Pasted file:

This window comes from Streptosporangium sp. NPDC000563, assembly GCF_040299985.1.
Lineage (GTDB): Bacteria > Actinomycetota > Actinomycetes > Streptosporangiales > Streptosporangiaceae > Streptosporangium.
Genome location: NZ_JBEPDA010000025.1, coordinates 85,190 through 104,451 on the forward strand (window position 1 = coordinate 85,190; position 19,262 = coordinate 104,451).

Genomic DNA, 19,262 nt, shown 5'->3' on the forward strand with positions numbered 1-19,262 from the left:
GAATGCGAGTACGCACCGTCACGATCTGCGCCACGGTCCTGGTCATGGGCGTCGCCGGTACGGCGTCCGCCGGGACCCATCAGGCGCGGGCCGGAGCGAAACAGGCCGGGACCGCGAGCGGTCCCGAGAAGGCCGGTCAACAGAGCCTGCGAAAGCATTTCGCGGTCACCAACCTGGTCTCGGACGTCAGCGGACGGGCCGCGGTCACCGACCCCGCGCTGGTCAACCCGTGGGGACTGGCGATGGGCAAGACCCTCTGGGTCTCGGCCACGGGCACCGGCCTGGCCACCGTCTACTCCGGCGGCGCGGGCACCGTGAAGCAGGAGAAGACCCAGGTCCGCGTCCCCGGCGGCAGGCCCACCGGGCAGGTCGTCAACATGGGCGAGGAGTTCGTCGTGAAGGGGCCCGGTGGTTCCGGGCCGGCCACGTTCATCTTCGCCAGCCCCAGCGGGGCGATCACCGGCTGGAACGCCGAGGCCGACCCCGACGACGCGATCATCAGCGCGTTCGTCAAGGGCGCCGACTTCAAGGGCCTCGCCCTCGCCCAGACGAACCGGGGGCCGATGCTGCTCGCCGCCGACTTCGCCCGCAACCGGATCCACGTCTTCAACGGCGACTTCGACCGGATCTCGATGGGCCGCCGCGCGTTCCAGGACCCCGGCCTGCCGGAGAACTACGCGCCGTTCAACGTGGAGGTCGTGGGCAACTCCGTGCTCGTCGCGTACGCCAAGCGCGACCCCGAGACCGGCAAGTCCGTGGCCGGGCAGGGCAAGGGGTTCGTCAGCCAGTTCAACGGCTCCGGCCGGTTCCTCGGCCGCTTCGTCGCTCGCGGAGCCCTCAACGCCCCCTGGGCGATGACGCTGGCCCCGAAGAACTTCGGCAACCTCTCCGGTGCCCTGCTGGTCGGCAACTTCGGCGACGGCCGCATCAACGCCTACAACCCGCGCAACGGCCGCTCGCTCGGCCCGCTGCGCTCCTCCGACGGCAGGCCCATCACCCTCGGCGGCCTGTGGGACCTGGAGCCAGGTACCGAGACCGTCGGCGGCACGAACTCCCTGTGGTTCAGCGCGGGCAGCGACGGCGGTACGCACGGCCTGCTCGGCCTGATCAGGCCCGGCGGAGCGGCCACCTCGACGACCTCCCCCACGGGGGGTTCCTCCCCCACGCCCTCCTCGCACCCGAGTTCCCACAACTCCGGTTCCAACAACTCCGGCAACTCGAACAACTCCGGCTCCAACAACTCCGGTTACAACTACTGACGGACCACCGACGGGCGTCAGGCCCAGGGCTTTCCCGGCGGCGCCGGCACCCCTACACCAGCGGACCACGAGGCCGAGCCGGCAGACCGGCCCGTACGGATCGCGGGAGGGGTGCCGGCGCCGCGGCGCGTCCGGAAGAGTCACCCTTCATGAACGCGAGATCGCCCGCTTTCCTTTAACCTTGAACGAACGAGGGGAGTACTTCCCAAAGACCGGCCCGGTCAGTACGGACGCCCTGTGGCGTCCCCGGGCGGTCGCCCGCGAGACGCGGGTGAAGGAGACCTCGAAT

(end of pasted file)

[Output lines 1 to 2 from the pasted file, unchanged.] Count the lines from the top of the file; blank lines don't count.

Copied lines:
This window comes from Streptosporangium sp. NPDC000563, assembly GCF_040299985.1.
Lineage (GTDB): Bacteria > Actinomycetota > Actinomycetes > Streptosporangiales > Streptosporangiaceae > Streptosporangium.